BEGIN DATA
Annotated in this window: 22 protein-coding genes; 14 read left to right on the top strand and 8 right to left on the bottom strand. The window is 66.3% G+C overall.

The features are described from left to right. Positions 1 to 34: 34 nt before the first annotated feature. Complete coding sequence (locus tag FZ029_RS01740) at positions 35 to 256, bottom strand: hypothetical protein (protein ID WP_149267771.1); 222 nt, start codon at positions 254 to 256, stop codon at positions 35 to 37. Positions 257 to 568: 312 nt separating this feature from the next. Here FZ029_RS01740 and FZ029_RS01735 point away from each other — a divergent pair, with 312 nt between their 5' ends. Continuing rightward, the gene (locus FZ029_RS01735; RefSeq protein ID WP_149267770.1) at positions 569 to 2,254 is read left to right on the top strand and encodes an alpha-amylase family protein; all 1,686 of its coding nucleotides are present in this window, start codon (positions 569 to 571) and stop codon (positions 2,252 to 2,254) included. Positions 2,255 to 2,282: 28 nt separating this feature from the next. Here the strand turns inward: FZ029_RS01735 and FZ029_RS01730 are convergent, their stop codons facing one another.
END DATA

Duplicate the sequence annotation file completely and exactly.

Annotated in this window: 22 protein-coding genes; 14 read left to right on the top strand and 8 right to left on the bottom strand. The window is 66.3% G+C overall.

The features are described from left to right. Positions 1 to 34: 34 nt before the first annotated feature. Complete coding sequence (locus tag FZ029_RS01740) at positions 35 to 256, bottom strand: hypothetical protein (protein ID WP_149267771.1); 222 nt, start codon at positions 254 to 256, stop codon at positions 35 to 37. Positions 257 to 568: 312 nt separating this feature from the next. Here FZ029_RS01740 and FZ029_RS01735 point away from each other — a divergent pair, with 312 nt between their 5' ends. Continuing rightward, the gene (locus FZ029_RS01735; RefSeq protein ID WP_149267770.1) at positions 569 to 2,254 is read left to right on the top strand and encodes an alpha-amylase family protein; all 1,686 of its coding nucleotides are present in this window, start codon (positions 569 to 571) and stop codon (positions 2,252 to 2,254) included. Positions 2,255 to 2,282: 28 nt separating this feature from the next. Here the strand turns inward: FZ029_RS01735 and FZ029_RS01730 are convergent, their stop codons facing one another.